• To enable our customers to make the world healthier, cleaner and safer.
  • To contribute to human welfare by application of biomedical engineering in the research, design, manufacture, and sale of instruments or appliances that alleviate pain, restore health, and extend life.

Secondly, since we agree medtech company purpose statements are virtually identical, the company’s purpose statement can’t make the critical difference in the employee experience. What makes the critical difference then? A direct manager who is purpose-driven and coaches others to become their best. The direct manager creates upwards of 70% of the working climate a team member experiences. Many companies intentionally create a desired macro-culture for the company, but there are many micro-cultures within the firm that create very different employee experiences.

Gallup has reported that 70% of leaders don’t know their personal purpose. A study published in Harvard Business Review reported that fewer than 20% of leaders have a strong sense of their individual purpose. That number is likely even higher in the general population. If I’m a prospective employee, I need to know my manager’s personal purpose. Is the manager purpose-driven? How do they mesh their personal purpose under the company purpose? If my manager doesn’t have a personal purpose, why in the world would I want to work under that person?  I’ll take the managers who know their personal purpose and embrace the company’s purpose – while coaching and encouraging others to do the same – all day long.

Third, people who operate by their personal purpose in sync with the company’s purpose are your passionate value creators. They take great care of your clients. They are your “A” players. They are clear about their gifts, their purpose, their values and they know how to apply them in support of your company’s mission of enhancing and saving lives worldwide.

If it is true that fewer than 20% of employees operate with a defined personal purpose, as CEO, how can I expect them to take great care of our customers, perform at a high level, create great value, and grow and stay with the firm? If I’m not helping them define their purpose, and showing them how to thrive at our company, won’t they vulnerable to being poached by more insightful companies and leaders who are purpose-driven – and can help them discover and live by their individual purpose? Here’s how you can help others discover their purpose.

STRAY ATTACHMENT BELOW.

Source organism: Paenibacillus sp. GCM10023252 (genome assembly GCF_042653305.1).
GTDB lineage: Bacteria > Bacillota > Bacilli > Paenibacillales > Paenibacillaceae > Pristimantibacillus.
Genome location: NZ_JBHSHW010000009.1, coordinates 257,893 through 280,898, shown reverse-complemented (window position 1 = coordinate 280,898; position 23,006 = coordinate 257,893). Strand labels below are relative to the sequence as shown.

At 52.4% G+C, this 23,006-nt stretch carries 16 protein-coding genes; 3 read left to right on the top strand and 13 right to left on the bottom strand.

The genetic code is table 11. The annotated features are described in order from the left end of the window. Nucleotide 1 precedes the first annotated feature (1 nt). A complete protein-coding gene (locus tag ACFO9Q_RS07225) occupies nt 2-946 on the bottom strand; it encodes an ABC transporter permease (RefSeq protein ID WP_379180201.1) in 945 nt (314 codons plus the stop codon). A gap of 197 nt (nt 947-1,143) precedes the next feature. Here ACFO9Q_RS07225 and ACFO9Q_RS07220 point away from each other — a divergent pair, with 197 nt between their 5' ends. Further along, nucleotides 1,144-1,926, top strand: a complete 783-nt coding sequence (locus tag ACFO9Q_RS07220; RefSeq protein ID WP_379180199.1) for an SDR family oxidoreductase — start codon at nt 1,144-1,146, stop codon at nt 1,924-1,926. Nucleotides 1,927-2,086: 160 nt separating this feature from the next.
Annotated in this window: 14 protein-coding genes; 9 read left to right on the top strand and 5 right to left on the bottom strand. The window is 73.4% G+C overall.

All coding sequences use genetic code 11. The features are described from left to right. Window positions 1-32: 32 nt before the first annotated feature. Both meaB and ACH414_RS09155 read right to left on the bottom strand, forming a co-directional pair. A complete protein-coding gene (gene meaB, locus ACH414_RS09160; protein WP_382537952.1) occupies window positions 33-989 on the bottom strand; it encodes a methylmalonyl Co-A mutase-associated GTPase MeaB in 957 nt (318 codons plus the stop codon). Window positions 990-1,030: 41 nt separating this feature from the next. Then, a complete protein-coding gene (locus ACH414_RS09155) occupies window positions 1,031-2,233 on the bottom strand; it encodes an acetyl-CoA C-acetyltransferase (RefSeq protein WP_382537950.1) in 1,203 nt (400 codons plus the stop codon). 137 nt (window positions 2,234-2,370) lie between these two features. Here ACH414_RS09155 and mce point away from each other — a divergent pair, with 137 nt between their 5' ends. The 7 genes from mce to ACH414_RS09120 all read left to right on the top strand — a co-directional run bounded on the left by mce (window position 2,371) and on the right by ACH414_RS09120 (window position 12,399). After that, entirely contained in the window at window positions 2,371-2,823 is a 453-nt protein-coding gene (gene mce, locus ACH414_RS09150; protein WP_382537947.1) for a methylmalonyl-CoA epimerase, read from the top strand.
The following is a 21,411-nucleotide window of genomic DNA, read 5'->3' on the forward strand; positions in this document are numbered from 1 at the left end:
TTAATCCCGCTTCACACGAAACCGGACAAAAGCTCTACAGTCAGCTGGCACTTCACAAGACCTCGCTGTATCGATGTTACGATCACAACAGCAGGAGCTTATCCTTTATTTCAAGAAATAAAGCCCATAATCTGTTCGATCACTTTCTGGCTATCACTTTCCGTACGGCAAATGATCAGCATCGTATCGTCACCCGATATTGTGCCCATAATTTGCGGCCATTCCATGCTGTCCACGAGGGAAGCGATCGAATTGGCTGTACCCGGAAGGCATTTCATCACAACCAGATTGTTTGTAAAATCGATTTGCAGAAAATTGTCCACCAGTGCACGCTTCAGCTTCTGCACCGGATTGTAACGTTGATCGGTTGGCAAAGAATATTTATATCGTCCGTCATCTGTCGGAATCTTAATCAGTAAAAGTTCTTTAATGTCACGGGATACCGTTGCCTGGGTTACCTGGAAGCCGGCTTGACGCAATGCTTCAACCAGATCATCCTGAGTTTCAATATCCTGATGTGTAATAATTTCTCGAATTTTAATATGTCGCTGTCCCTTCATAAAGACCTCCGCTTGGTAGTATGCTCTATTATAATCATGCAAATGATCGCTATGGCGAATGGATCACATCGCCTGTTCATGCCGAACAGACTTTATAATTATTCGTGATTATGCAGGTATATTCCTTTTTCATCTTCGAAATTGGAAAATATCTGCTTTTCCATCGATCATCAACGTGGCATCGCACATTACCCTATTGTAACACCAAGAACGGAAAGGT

My invitation to medtech CEOs is to embrace purpose at both the company and individual levels. It’s your job to be a great value creator and make an enormous impact. You are the role models for purpose-driven leadership. Harnessing purpose in all your team members – and connecting it to the company purpose – is a critical step forward in creating great value for all your stakeholders.

“I apply my knowledge of the purpose of my life every day. It’s the single most useful thing I’ve ever learned.”Clayton Christensen, late professor at Harvard Business School and bestselling author

Company Purpose Statements

  • To enable our customers to enjoy simplicity, freedom, and healthier lives through innovative technology. Insulet
  • A leading provider of groundbreaking medical technology that provides circulatory and oxygenation support.Abiomed
  • Helping people get back to what matters most. Intuitive
  • We unleash diverse healthcare expertise, purposeful technology, and a passion for people totransform the future of medical intervention and empower everyone to live their best life possible. Johnson and Johnson MedTech
  • To enable our customers to make the world healthier, cleaner and safer. Thermo Fisher Scientific
  • To contribute to human welfare by application of biomedical engineering in the research, design, manufacture, and sale of instruments or appliances that alleviate pain, restore health, and extend life. Smith & Nephew

Frustrated Mom’s Startup Company to Create Home-Administered Diagnostic Test for COVID-19 


It was a Friday afternoon in 2018 and Hopkins, MN resident Patty Post found herself at the clinic, for the third time that week, waiting for her daughter to be tested for strep throat.  On Monday it was her younger son who needed a strep test, on Wednesday it was older son, and on Friday, her daughter had a sore throat, needed a test and likely a prescription.

When Patty called her children’s pediatrician Friday morning to explain her daughter’s symptoms and request a prescription, it fell on deaf ears. “Bring her in the office and we’ll test her here,” she was told. Faced with burning yet another afternoon at the doctor’s office for a simple test, Patty asked herself, “Why can’t a strep test be administered at home? It’s a simple immunoassay. Why isn’t there a home test available for parents to administer to their children who are susceptible to strep? And if the test is positive, why shouldn’t you be able to get a treatment plan virtually and a prescription?”

A self-described “problem solver”, Patty says she caught the entrepreneurial bug when she was only ten years old, when she began marketing her babysitting services to families who vacationed near her family’s lake cottage, where she lived during the summers with her parents.

Frustrated by the status quo of going to the clinic to get checked for a simple infection, motivated Patty to start up a company of healthcare and technology experts to find a better solution to this problem. She founded Checkable Medical and became its chief executive officer.